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[uh-biz-uh m] /əˈbɪz əm/
an abyss.
Origin of abysm
1250-1300; Middle English abi(s)me < Middle French abisme < Vulgar Latin *abyssimus, a neologistic pseudo-superlative of Late Latin abyssus abyss Unabridged
Based on the Random House Dictionary, © Random House, Inc. 2018.
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Examples from the Web for abysm
Historical Examples
  • I've been exploring the dark backwards and abysm of the Bronx—afoot.

    The Destroying Angel

    Louis Joseph Vance
  • Cf. “Tempest,” i, 2, 50: “In the dark backward and abysm of time.”

  • His voice dropped, and he seemed to drop too, into some abysm of thought.

    Balcony Stories Grace E. King
  • "Four years," said Andrew looking into the dark backward and abysm of time.

    The Mountebank William J. Locke
  • It is easy to see how such conditions profoundly limit the development of organic being in the abysm of the ocean.

    Outlines of the Earth's History Nathaniel Southgate Shaler
  • This makes their date one of incalculable antiquity; they are removed from us by a ‘dark backward and abysm of time.’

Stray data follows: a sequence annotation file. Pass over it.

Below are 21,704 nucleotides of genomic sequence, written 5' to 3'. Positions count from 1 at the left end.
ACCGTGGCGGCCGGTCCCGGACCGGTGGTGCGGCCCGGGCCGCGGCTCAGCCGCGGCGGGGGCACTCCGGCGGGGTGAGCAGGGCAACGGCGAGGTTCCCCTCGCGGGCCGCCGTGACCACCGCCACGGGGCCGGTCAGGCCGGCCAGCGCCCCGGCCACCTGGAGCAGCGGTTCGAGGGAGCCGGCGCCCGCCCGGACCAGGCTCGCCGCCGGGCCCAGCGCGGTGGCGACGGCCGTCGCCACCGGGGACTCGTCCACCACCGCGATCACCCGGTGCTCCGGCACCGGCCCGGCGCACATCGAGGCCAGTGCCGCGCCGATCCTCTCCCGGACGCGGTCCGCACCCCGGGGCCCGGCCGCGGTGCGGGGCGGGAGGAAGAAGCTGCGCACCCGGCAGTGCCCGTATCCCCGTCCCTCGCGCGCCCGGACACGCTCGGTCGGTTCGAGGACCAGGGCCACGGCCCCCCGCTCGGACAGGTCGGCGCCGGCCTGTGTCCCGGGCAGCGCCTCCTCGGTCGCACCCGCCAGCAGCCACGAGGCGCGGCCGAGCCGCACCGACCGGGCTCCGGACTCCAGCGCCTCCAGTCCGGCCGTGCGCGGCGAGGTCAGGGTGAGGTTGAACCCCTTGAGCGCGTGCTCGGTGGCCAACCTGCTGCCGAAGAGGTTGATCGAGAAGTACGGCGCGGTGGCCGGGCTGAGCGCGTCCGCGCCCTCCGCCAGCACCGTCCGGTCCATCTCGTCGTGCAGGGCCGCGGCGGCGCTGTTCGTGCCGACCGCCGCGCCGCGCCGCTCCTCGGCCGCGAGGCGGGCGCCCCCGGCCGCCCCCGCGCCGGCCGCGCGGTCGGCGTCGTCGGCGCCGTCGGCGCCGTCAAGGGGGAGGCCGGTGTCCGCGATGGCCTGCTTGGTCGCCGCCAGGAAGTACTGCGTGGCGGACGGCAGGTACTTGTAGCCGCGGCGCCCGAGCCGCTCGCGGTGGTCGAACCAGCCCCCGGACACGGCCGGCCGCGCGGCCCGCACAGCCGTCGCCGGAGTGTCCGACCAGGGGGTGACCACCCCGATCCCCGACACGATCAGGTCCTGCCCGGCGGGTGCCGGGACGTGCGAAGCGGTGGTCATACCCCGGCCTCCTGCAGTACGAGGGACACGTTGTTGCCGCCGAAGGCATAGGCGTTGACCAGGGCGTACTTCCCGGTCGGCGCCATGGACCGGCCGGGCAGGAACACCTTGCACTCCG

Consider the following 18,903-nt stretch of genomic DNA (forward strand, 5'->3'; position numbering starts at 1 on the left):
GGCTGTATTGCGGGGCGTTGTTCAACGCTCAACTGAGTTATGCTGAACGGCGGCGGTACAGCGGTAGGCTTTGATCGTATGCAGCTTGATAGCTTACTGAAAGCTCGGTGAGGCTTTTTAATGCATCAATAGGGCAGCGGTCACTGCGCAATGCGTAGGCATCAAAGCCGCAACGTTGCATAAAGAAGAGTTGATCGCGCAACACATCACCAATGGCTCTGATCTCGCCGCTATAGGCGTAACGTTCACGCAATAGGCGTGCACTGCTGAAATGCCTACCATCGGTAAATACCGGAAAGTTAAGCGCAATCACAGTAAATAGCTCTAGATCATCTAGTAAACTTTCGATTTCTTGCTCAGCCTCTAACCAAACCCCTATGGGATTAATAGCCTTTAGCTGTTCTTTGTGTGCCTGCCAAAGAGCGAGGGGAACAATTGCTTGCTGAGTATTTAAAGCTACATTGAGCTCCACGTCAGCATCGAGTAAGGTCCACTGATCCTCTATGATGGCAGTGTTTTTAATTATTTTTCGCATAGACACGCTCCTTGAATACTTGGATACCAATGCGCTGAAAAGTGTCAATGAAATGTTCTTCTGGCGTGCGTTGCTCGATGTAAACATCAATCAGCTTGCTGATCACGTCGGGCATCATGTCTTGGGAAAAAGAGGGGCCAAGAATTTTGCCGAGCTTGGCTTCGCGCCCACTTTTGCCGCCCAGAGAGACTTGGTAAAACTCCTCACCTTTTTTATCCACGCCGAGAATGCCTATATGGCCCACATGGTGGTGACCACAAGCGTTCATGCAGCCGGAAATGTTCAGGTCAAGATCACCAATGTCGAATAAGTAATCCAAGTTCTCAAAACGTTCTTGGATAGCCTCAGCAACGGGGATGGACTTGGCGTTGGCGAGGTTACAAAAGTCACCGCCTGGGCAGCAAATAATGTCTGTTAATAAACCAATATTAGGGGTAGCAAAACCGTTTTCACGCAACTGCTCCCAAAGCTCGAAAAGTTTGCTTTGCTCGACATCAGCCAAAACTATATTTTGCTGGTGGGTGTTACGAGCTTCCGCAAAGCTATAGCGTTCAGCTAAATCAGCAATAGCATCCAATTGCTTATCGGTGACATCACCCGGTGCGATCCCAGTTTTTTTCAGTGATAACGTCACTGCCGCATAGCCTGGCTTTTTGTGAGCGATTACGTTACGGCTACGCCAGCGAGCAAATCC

Custom and Myth Andrew Lang
  • Phil and I had been classmates in the dark backward and abysm, and we were still, in a manner of speaking, friends.

    The Book of Susan Lee Wilson Dodd
  • I shall never count an iota against you "in the dark backward and abysm of Time."

  • A horseman dashed to the front; and, poising his horse upon the very edge, looked down into the abysm.

    The White Chief Mayne Reid
  • The flooring of these colossal garrets has crevices in it through which one can look down into the abysm, the church, below.

British Dictionary definitions for abysm


an archaic word for abyss
Word Origin
C13: via Old French from Medieval Latin abysmusabyss
Collins English Dictionary - Complete & Unabridged 2012 Digital Edition
© William Collins Sons & Co. Ltd. 1979, 1986 © HarperCollins
Publishers 1998, 2000, 2003, 2005, 2006, 2007, 2009, 2012
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Word Origin and History for abysm

"bottomless gulf, greatest depths," now chiefly poetic, c.1300, from Old French abisme (Modern French abîme), from Vulgar Latin *abyssimus (source of Spanish and Portuguese abismo), which represents either a superlative of Latin abyssus or a formation on analogy of Greek-derived words in -ismus; see abyss.

Online Etymology Dictionary, © 2010 Douglas Harper
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